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The Eagle Huntress (2016) Reviewed By Jay

United States, 24 December 2015

 

Jay´s Review

If you have a thirteen year old who is feeling picked on because things aren't going exactly as planned, please take that youngster to see this movie. The only qualification will be the ability to read a few captions unless he or she speaks Kazakh!. This documentary features a 13-year-old girl in Kazakhstan who wants to be the first girl in twelve generations to become a master eagle hunter. There are contests every year and her father has won three times and placed in the top five during the past five years, so when he agrees to teach her, she is working with the best.

 

This 87-minute G-rated family film has plenty to recommend it: scenery in a place none of us have visited, a subsistence lifestyle that is new to us (they raise, slaughter and eat their own food), and the accumulated knowledge that goes into being an eagle hunter; are all unknown to me. The first hair-raising episode illustrated the skill and knowledge it takes to CAPTURE an eglet in the first place! I found myself checking the ropes and knots as carefully as her father did. I learned far more than I expected about the eagles, the horses, the lifestyle and the contest.

 

Director Otto Bell features two women:

  • * Aisholpan Nurgaiv, our Eagle Huntress, is determined to master this skill in spite of the elements and the solitude, so this is about empowerment, independence, determination and the encroaching modern world. Being able to stand steady as a 13-pound raptor is diving toward your outstretched arm, takes more courage than I would be able to muster! Her school chums agree!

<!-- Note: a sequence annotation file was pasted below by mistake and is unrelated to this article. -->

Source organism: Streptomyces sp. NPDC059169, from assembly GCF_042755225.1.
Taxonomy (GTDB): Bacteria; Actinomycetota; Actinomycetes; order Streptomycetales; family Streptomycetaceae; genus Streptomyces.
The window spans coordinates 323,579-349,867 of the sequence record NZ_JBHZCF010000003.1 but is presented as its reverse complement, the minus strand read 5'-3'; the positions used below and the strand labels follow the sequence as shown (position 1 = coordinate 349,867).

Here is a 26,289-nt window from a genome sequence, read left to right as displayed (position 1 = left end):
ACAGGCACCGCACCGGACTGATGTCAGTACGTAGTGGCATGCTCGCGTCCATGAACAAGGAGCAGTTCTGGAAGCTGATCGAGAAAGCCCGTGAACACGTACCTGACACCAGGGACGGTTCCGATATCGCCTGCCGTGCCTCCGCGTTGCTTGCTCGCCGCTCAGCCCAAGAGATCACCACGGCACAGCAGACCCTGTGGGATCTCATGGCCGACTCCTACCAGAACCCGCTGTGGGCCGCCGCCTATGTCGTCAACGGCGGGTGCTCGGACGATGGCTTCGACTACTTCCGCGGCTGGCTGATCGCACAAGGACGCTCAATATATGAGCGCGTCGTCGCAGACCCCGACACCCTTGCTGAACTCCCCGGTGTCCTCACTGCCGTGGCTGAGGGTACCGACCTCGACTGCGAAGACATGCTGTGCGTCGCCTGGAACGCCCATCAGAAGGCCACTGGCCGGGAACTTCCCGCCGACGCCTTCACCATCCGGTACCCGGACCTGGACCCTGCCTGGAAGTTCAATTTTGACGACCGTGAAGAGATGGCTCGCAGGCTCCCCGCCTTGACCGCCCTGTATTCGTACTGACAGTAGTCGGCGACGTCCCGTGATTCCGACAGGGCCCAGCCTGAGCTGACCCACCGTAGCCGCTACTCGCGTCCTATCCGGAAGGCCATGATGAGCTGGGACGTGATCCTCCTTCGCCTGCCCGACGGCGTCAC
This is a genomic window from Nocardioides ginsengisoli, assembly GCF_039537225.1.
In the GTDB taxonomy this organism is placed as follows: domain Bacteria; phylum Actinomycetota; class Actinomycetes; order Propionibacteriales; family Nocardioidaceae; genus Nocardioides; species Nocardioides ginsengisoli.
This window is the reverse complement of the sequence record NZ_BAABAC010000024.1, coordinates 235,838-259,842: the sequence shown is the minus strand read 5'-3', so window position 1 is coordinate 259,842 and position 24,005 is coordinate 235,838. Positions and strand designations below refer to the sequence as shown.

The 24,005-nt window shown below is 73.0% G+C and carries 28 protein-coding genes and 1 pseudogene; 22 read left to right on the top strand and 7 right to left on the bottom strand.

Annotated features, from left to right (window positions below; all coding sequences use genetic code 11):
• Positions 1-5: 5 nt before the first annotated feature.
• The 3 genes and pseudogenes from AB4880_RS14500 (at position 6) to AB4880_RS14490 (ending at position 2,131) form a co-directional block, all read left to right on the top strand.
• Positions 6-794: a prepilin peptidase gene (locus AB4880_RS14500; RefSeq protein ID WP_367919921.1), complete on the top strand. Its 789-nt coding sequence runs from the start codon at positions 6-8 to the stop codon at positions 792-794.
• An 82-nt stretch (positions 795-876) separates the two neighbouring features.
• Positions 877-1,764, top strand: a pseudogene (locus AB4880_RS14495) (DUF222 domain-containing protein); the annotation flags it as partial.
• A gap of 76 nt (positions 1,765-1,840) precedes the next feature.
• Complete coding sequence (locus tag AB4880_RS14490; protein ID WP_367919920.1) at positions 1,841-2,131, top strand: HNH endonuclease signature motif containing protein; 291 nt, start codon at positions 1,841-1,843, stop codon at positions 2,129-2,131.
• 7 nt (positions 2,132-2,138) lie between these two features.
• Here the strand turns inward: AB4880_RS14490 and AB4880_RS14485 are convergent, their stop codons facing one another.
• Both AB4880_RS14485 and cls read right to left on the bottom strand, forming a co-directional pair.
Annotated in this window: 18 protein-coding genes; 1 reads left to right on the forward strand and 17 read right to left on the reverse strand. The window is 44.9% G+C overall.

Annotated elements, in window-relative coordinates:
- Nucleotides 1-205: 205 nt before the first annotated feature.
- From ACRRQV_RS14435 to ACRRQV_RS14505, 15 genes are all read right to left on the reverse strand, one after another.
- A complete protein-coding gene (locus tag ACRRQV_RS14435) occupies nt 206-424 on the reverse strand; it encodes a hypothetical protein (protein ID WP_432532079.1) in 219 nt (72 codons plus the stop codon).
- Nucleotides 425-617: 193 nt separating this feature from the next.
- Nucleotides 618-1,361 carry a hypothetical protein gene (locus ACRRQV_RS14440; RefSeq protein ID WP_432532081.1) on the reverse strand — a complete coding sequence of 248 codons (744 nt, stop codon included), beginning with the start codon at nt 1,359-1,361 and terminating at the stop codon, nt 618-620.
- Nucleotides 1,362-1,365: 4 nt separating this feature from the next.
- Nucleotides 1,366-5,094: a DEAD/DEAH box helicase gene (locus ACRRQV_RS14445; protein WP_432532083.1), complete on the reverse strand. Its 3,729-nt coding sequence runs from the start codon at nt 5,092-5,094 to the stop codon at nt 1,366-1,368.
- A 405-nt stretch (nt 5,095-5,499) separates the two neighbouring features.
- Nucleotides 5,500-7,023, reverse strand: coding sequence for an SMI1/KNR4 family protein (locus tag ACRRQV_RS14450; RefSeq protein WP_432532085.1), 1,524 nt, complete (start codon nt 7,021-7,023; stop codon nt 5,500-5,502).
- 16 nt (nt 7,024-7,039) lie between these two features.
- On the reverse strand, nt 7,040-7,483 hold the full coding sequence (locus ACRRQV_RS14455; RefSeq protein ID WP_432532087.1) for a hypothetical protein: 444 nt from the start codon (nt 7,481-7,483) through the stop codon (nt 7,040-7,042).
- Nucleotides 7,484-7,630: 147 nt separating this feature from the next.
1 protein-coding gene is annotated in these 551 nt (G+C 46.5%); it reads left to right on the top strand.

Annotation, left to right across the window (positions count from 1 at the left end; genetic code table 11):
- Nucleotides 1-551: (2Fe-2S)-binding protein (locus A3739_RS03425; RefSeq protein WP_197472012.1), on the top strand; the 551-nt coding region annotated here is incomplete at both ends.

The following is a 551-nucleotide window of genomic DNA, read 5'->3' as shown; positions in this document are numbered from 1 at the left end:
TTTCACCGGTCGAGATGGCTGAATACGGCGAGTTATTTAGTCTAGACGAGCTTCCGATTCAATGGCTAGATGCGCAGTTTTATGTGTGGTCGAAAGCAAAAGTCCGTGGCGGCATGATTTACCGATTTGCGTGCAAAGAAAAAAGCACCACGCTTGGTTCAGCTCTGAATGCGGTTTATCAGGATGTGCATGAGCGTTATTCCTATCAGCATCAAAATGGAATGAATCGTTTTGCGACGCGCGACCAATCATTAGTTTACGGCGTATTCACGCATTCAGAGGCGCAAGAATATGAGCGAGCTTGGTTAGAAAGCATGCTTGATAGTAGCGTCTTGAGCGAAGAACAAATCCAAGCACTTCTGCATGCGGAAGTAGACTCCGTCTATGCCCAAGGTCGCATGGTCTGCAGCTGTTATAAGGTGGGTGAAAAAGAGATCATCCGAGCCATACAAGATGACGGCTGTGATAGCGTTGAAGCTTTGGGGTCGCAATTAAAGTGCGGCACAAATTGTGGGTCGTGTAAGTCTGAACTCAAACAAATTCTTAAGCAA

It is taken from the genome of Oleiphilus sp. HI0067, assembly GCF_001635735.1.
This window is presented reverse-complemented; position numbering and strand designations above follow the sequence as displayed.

• * Daisy Ridley ("Star Wars; The Force Awakens") is our narrator/producer. We hear her voice as she explains the rules for the contest and clarifies some of the social issues, but those grumpy men needed no translation. They are adamantly opposed to a GIRL encroaching on their sport.

You have NEVER seen such breathtaking scenery or have beheld such tough, solitary figures in such a vast, unforgiving landscape. The sturdy little horses (Mongolian ponies) are tough and courageous. It's fun to watch them hold their own amid the jeeps, trucks, and Bactrian (two-humped) camels. WE had to smile at the way the judges held up their numbered cards to vote. It looked like Dancing With the Stars. Then it was a surprise to learn that she STILL doesn't qualify until she and her eagle have proven their skills in a real-life hunt.

 

There is so much I haven't mentioned. Suffice it to say, this documentary will stay with you for a long time and you'll be the richer for it.

 

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